[…] the SKUs are being referred to internally as AIP5, which obviously stands for Apple iPhone 5. This is a level up from the iPhone 4′s SKU name: AIP4. The interesting part here is that both SKUs are attached to 16 GB and 32 GB capacities.

Rumor: South Korea’s KT has AIP5-32, AIP5-16, and AIP5-00 in its system. AIP5-00 refers to the unlocked version.

Motorola expects to sell 1.5 million Xooms for the full year.

Dan Frommer:

Apple sells 1.5 million iPads every 2 weeks, for context.

Motorola Mobility, Chairman and CEO, Sanjay Jha:

With a focus on profitable growth and delivering differentiated LTE smartphones and tablets, we expect to achieve profitability in Mobile Devices in the fourth quarter and for the full year 2011.

Maybe that’s the difference. Apple focuses on building the best products possible for its customers. Motorola focuses on growth, differentiation, and profitability.

Sharp: Mobile Displays with IGZO, UV2A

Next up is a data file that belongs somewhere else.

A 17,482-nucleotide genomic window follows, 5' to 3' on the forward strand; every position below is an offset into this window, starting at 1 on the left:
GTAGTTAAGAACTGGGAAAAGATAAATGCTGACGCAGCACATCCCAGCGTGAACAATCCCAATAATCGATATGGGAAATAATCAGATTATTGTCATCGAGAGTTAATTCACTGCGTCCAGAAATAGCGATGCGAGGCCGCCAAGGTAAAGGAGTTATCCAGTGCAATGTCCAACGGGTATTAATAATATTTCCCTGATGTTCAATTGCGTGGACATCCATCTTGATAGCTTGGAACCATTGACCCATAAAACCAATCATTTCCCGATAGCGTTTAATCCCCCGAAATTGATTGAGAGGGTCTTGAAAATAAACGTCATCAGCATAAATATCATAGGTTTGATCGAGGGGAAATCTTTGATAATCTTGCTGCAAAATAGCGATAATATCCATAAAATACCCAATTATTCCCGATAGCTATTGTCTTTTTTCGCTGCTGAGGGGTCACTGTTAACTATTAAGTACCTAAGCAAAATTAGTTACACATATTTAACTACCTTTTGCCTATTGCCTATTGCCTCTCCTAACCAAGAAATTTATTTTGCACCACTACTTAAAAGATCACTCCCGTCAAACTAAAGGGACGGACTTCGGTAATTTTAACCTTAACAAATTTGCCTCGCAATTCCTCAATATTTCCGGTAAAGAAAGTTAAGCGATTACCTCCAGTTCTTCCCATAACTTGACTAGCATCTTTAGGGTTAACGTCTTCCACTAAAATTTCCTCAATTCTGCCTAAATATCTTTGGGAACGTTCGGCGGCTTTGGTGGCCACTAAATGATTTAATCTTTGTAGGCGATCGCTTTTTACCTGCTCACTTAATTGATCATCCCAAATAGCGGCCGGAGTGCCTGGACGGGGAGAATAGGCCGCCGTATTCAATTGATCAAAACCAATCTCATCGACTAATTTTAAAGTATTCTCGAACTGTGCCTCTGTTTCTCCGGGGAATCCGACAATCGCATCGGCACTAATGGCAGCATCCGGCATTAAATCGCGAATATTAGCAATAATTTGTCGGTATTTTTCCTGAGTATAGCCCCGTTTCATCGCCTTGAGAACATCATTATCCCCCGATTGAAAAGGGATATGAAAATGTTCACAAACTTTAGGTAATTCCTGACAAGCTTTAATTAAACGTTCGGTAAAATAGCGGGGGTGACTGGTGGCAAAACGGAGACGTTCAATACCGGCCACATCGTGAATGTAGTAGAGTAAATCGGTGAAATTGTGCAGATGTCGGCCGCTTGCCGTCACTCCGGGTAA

Sharp FYQ1’11 consolidated financial results presentation, page 5:

  • LCD Color TVs: 156.0 → 154.3, -1.1%
  • LCDs: 261.0 → 188.0, -28.0%
  • Mobile Phones: 133.6 → 92.5, -30.8%

Revenues, in billions of yen, declined year over year in all three display sectors for Sharp. Due to deteriorating ASPs, revenues dropped despite LCD Color TV shipments increasing 22.3% Y/Y to 3.29 million units.

In the Consolidated Financial Release, page 4:

Meanwhile, in mobile LCDs, we will accelerate conversion of production lines at the Kameyama Plant and a shift to growth areas, including LCDs for smartphones and tablet terminals. At the same time, we will work to commercialize mobile LCDs using oxide semiconductor, InGaZnO (IGZO), developed in collaboration with Semiconductor Energy Laboratory Co., Ltd. This will allow us to create high value-added LCDs for next-generation mobile devices, featuring high definition, thin profile and low power consumption, which will contribute to enhancing the competitiveness of our LCD business.

SEL and Sharp jointly announced their Continuous Grain Silicon (CGS) technology back in 1998. CGS sported higher electron mobility: 600x amorphous silicon (a-Si) and 3x low temperature poly-silicon (LTPS). One of the benefits of high electron mobility is the possibility of integrating circuitry on the glass substrate itself and reducing the number of physical external connections, reducing the overall size of TFT LCDs. Another advantage is the ability to integrate more pixels. The 3.5-inch IPS LCD Retina Display in the iPhone 4 is based on LTPS and sports a class-leading pixel format of 960×640.